Approximate measurement

No measurement is completely accurate as there will always be some degree of error when measuring. You may say you are 163 cm tall but you could really be 163.42 cm or even 163.4234323432 cm. The first figure, 163 cm, has been rounded to the nearest cm. In mathematics we round all the time but this can cause problems when measuring.

Rounding

When we have a rounded answer, we cannot say for sure what the value of the number was before it was rounded. We can give a range of answers by thinking about the rules of rounding.

Number line from 162 cm to 164 cm

When we are rounding to the nearest cm we decide which cm the value is closest to.

Example

Round 162.8 cm to the nearest cm.

Number line from 162 cm to 164 cm with a marker at 162.8 cm

162.8 cm is closest to 163 cm. In fact any numbers above 162.5 would be closer to 163 cm.

Example

Round 163.2 cm to the nearest cm.

Number line from 162 cm to 164 cm with a marker at 163.2 cm

163.2 cm is closest to 163 cm. In fact any number below 163.5 cm would be closer to 163 cm.

When we are exactly halfway, eg 162.5 cm, we could round either way. However, the rule around the world is that we always round up in this situation. Therefore, 162.5 cm would round up to 163 cm.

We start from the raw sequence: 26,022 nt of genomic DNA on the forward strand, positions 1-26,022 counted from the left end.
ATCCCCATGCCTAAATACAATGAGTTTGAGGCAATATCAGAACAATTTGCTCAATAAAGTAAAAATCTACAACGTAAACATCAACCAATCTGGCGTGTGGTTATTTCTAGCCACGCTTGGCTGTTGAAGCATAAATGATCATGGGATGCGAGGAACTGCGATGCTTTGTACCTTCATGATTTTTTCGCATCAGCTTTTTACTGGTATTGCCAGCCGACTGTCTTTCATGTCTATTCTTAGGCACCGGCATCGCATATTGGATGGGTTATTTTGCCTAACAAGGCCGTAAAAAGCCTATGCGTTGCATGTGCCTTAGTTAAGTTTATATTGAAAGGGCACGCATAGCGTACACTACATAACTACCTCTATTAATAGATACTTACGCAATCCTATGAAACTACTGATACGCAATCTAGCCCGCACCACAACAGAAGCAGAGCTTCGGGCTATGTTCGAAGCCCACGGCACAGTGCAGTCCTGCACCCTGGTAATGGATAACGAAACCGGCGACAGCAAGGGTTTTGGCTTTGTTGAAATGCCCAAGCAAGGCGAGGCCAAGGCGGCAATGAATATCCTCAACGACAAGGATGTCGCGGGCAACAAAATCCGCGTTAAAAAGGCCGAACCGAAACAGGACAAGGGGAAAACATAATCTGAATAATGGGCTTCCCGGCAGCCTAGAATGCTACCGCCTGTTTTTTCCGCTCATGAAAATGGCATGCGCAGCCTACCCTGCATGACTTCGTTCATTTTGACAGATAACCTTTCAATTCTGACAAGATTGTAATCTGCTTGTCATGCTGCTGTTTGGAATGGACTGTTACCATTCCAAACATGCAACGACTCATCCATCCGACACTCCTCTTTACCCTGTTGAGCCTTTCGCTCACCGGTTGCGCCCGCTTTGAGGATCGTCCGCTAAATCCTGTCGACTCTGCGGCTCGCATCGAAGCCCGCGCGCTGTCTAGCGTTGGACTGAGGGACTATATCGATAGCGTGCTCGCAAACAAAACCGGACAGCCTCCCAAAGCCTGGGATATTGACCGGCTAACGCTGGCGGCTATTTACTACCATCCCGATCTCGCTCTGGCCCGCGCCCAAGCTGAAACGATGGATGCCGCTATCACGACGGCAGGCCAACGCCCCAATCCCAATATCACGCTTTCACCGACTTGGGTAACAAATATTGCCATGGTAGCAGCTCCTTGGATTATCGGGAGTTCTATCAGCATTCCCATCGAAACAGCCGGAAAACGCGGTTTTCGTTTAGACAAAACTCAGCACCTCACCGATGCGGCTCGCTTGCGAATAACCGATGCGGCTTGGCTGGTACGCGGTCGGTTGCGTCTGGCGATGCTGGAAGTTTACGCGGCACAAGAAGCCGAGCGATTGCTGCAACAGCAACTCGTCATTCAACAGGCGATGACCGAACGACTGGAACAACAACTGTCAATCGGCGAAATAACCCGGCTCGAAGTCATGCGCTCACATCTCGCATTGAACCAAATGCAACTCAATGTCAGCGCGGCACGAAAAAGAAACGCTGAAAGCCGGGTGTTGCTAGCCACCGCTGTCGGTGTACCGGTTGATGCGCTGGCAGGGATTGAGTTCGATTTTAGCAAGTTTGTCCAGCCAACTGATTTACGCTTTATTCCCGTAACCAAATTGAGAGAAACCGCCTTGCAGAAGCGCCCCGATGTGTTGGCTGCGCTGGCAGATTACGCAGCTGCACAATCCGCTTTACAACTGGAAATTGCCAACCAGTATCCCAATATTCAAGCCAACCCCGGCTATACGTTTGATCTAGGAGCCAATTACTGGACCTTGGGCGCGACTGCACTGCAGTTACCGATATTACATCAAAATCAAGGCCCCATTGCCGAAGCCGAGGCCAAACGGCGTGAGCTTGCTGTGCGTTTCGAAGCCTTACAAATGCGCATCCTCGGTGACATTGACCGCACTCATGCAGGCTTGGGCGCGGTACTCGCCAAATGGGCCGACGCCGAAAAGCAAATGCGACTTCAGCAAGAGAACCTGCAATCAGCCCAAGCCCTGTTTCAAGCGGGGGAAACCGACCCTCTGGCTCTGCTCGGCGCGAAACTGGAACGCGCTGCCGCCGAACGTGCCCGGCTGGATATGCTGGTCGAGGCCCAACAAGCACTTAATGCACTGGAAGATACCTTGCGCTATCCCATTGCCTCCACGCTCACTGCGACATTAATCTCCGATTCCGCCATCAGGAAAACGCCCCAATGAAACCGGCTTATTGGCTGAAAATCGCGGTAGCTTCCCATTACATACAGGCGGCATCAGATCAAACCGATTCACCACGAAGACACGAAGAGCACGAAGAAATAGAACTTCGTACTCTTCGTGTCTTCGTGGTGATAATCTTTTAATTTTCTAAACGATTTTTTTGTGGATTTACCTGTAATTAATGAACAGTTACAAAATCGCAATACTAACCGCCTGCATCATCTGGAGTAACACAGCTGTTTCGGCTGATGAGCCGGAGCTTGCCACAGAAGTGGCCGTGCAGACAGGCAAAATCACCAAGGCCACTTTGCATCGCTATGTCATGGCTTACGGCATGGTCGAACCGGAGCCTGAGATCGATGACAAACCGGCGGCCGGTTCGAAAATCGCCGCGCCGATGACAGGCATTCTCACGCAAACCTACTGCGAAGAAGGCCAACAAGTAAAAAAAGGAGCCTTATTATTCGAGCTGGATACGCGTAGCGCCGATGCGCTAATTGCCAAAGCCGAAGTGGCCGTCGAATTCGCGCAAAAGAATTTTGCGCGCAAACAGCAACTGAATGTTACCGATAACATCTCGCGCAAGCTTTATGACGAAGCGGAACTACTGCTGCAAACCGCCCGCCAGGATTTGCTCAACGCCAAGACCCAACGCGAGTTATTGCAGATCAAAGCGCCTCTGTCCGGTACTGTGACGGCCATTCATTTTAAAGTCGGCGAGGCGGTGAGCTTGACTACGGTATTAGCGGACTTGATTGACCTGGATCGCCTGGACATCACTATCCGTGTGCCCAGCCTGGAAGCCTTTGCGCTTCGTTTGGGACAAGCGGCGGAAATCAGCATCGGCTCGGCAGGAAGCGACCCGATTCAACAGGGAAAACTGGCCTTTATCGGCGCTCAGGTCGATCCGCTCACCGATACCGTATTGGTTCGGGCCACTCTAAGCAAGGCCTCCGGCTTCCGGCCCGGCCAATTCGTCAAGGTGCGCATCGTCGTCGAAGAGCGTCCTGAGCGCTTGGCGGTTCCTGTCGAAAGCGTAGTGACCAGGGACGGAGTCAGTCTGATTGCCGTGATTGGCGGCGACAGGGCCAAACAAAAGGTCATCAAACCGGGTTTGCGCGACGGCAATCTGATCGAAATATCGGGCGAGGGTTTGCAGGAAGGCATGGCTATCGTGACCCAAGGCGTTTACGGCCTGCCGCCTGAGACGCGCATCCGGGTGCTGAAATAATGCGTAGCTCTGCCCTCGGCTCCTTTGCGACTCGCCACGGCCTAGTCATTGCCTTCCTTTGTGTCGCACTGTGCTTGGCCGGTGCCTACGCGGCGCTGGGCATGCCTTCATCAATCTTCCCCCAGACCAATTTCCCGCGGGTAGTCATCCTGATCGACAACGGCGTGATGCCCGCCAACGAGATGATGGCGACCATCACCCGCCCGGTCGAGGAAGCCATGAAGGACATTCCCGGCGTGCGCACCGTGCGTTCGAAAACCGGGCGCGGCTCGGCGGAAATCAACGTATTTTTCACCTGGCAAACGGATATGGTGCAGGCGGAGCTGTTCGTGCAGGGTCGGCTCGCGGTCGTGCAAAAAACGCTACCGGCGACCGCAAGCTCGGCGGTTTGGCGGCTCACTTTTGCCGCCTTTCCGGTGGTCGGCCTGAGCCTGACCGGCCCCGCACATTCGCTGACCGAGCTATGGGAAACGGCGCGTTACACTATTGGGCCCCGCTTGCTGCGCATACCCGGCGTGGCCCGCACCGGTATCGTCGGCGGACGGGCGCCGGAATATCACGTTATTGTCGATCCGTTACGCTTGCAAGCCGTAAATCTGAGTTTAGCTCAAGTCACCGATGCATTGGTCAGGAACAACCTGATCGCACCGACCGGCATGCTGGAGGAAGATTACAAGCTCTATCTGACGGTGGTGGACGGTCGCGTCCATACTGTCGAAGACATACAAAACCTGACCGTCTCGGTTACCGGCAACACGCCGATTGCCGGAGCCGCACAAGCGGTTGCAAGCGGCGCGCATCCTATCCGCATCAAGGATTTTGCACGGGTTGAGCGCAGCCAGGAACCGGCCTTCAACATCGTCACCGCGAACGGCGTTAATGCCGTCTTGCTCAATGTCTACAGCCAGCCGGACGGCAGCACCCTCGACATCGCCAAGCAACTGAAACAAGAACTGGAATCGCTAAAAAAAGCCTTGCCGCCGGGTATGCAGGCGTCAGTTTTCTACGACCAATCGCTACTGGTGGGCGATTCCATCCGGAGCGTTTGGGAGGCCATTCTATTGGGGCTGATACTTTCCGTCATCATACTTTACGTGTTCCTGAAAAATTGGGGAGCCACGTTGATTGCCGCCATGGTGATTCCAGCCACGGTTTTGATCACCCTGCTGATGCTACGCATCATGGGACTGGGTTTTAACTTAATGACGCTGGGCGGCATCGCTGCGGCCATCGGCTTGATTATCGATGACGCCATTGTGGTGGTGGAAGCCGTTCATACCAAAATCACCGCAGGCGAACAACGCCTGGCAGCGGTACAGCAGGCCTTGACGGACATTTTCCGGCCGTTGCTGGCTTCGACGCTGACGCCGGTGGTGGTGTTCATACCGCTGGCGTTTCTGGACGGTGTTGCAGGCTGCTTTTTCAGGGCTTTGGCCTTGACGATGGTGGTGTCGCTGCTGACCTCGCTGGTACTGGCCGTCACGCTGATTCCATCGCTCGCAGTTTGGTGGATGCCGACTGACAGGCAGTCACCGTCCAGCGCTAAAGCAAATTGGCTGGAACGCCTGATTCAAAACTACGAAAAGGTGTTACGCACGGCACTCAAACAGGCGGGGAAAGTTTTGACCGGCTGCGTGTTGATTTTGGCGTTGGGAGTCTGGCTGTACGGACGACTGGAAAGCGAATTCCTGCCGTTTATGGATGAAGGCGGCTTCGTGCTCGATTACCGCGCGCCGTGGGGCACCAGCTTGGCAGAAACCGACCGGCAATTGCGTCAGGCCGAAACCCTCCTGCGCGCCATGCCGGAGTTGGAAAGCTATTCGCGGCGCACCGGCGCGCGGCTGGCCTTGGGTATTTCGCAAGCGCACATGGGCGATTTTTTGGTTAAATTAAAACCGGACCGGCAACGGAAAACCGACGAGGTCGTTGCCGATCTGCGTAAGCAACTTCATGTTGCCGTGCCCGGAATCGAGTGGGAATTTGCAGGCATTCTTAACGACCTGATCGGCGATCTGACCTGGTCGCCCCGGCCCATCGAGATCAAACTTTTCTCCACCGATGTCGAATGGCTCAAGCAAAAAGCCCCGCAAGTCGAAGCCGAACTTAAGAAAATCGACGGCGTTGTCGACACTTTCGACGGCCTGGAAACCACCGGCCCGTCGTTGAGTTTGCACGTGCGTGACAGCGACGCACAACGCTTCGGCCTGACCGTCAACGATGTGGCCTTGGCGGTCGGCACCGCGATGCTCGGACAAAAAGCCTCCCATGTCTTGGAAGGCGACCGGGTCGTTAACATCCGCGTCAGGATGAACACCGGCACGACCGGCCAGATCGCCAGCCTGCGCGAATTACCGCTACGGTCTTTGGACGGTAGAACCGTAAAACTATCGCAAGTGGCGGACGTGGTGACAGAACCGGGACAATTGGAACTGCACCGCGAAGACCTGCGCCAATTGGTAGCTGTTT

A height of 163 cm could have started out as any measurement between 162.5 cm and 163.5 cm.

Upper and lower bounds

We have already discovered that if a value has been rounded, there is a range of answers it could have been before rounding. The biggest number in this range is called our upper bound and the smallest number is called our lower bound.

Example

If we take our previous example of 163 cm correct to the nearest cm, we know our range of values before rounding was 162.5 cm to 163.5 cm. So our lower bound is 162.5 cm and our upper bound is 163.5 cm.

Question

What is the upper and lower bound of 5 m when it is measured to the nearest m?

Lower bound = 4.5 m

Upper bound = 5.5 m

You may have noticed that it is always half the unit we are correcting to above and below.

Example

Find the upper and lower bound of 50 if corrected to the nearest 10.

Solution

We are correcting to the nearest 10.

½ of 10 = 5

So we need to go 5 above and 5 below to find our upper and lower bounds:

Lower bound = 50 – 5 = 45

Upper bound = 50 + 5 = 55

Question

Find the upper and lower bound of 200 if corrected to the nearest 100.

Lower bound = 200 – 50 = 150

Upper bound = 200 + 50 = 250

Upper and lower bounds of decimals

Find the upper and lower bounds of 3.4 cm to the nearest mm.

We are rounding to the nearest tenth as 1 mm is one tenth of a cm. A tenth as a decimal is 0.1.

½ of 0.1 = 0.05.

So we need to go 0.05 above and 0.05 below.

Lower bound = 3.4 – 0.05 = 3.35 cm

Upper bound = 3.4 + 0.05 = 3.45 cm

Question

Find the upper and lower bound of 10.2 if corrected to the nearest tenth.

Lower bound = 10.2 – 0.05 = 10.15

Upper bound = 10.2 + 0.05 = 10.25